It was a tragedy to lose the best days of your life, but you learned a lot. You had time to think—to stand away from yourself, to look at yourself from a distance, to see the contradictions in yourself.
Dear Governor Roy Cooper,
Greetings in the mighty name of our Lord and savior Jesus Christ. Up until the Lord reclaimed me; I will admit, I was blind. Not blind in the physical sense, but blind in the spiritual sense. I could not see the hand of the Lord working in my life, nor could I see the Lord’s plan and purpose He was placing me in. That impulsive behavior was due to the infamous sin of pride and selfishness. Pride and ego always desire to be something, as opposed to seeing something. It was hard to see who I really was while having a skewed mind state that was beamed in on destruction and mayhem in my community of Greensboro, which grieves my heart daily. Let me expound on that mind state: I use to think I was created to be this big time drug hustler—boy was I wrong! It had gotten so out of hand, that I morph into a drug gang leader. Over a twenty-five-year time span, I was completely lost and confused. However, things started to change during the span of 2014-15. I was confronted by the man Jesus Christ; and was shown some things through His Word. Now I know and understand that God created me to be part of His Kingdom, plan, and purpose in lieu of evangelism, which equates to fulfilling The Great Commission—leading and telling other people about the Lord Jesus Christ. In other words, we (Christians), have been commanded by the Lord Jesus to share the Gospel with other people. For example, people trapped and smeared in a life of drugs and gangs. Only through the death, burial, and resurrection of Jesus Christ that occurred over 2000 years ago can a person with a seared conscious transform from an illicit lifestyle to a lawful way of life. I can personally attest to this. This feat is accomplished through discipleship—being led and then leading others in a positive manner as worshippers of Christ.
My past experience, culture, and education are essential in sharing a message of redemption with people who embody characteristics of the old me. Prior occurrences correlate best when ministering to broken people. My former handling with drugs and gangs has made me more adept at being an effective tool in the quest to help others see the atrocities that drugs and gangs bring about on families and communities. However, if I had never experienced the lifestyle of being in the streets—selling drugs, it would literally be impossible for me to speak on it in a context that others can relate to. Furthermore, people currently trapped in the streets are more prone to talk with and listen to others whom they empathize with; those like myself who have become the exes of what they are currently involved in.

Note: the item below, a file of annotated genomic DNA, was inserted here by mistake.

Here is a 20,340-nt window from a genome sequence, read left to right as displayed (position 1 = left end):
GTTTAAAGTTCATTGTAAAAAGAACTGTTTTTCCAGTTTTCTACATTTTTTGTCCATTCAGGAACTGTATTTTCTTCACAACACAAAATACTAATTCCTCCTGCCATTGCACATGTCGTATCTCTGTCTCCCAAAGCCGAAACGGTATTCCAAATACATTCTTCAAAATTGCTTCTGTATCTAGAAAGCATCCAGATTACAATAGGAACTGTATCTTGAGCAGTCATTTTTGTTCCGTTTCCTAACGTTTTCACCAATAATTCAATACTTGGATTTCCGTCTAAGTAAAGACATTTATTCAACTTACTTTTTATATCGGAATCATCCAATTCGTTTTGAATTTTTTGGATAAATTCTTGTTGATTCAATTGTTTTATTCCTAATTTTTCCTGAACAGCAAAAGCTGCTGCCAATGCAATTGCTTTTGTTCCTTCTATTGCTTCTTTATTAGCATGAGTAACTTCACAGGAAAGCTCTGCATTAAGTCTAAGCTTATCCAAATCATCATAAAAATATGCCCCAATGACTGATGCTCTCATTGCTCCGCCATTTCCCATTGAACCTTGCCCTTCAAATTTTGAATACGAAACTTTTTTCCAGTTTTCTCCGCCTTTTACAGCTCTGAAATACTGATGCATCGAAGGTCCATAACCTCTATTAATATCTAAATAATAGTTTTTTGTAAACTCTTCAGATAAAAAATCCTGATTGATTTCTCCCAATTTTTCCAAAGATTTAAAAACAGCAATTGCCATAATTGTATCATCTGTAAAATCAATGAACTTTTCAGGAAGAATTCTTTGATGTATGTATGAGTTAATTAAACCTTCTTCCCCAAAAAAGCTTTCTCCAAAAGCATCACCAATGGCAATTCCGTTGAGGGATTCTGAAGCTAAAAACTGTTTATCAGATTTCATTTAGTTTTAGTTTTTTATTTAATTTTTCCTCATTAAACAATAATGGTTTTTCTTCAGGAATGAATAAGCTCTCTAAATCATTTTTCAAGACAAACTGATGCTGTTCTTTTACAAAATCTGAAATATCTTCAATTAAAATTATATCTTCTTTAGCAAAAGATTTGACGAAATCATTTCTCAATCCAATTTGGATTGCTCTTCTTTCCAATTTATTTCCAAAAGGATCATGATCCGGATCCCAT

I come from a culture and demographic area that promotes the rise of drugs and gangs. At the same time, I speak the language of that culture and can relate to them on a familiar level. While in the streets, I had the gift of gab. For example, when I was tangled up with drugs, I could convince a person to purchase the drugs I was peddling over anyone else. All the while I was blessed with a superb gift of communication and did not realize it. Nevertheless, this gift that God has bestowed on me transfers over to the ministry the Lord has called me into (exhorting people to come to the Him while simultaneously practicing ethics). After I recommitted my life to Christ in 2015, the Lord began to use my gift of communication for the advancement of His Kingdom here on earth. What’s funny is that the people I seem to reach the most are those who reflect the OLD me.
Unbeknown to me, God was behind the scene the whole time working out His plan in and through the NEW me. It was not until I was told by elders in our church community at Piedmont Correctional Institution that I had a gift to reach young men like no other. This is because people attach themselves to others whom they can identify with. Of course those words came after some brothers witnessed me win a multitude of drug dealers and gang members to the Lord, which helped bring about change in their lives. Then it hit me, the Lord had called me into this particular vocation. This scope of this endeavor consists of mentoring and counseling in order to facilitate drug and gang prevention for the likes of young and older men. Particularly the youth, because I was influenced into the drug industry by an older guy when I was at the tender age of 12 years old. This is why I hate to see other young men endure the things I have experienced. It is important that we get hold of our “At Risk Youth”—juveniles trapped in toxic environments who may be on the verge of being introduced to the drug trade and/or gangs. It is pivotal that we help lead them in the right direction before they are led in the wrong direction. This is my primary aim as an ambassador of Jesus Christ. People must be taught the proper way to live once morality is discovered. 1 Through strong leadership, people can only be shown the right way to live their lives. J. Oswald Sanders notes, “President Harry S. Truman (1945-1953) said cogently: ‘A leader is a person who has the ability to get others to do what they don’t want to do, and like it.’”2 This is a task that I believe I can help accomplish in our communities that are afflicted by drug dealers and gang members.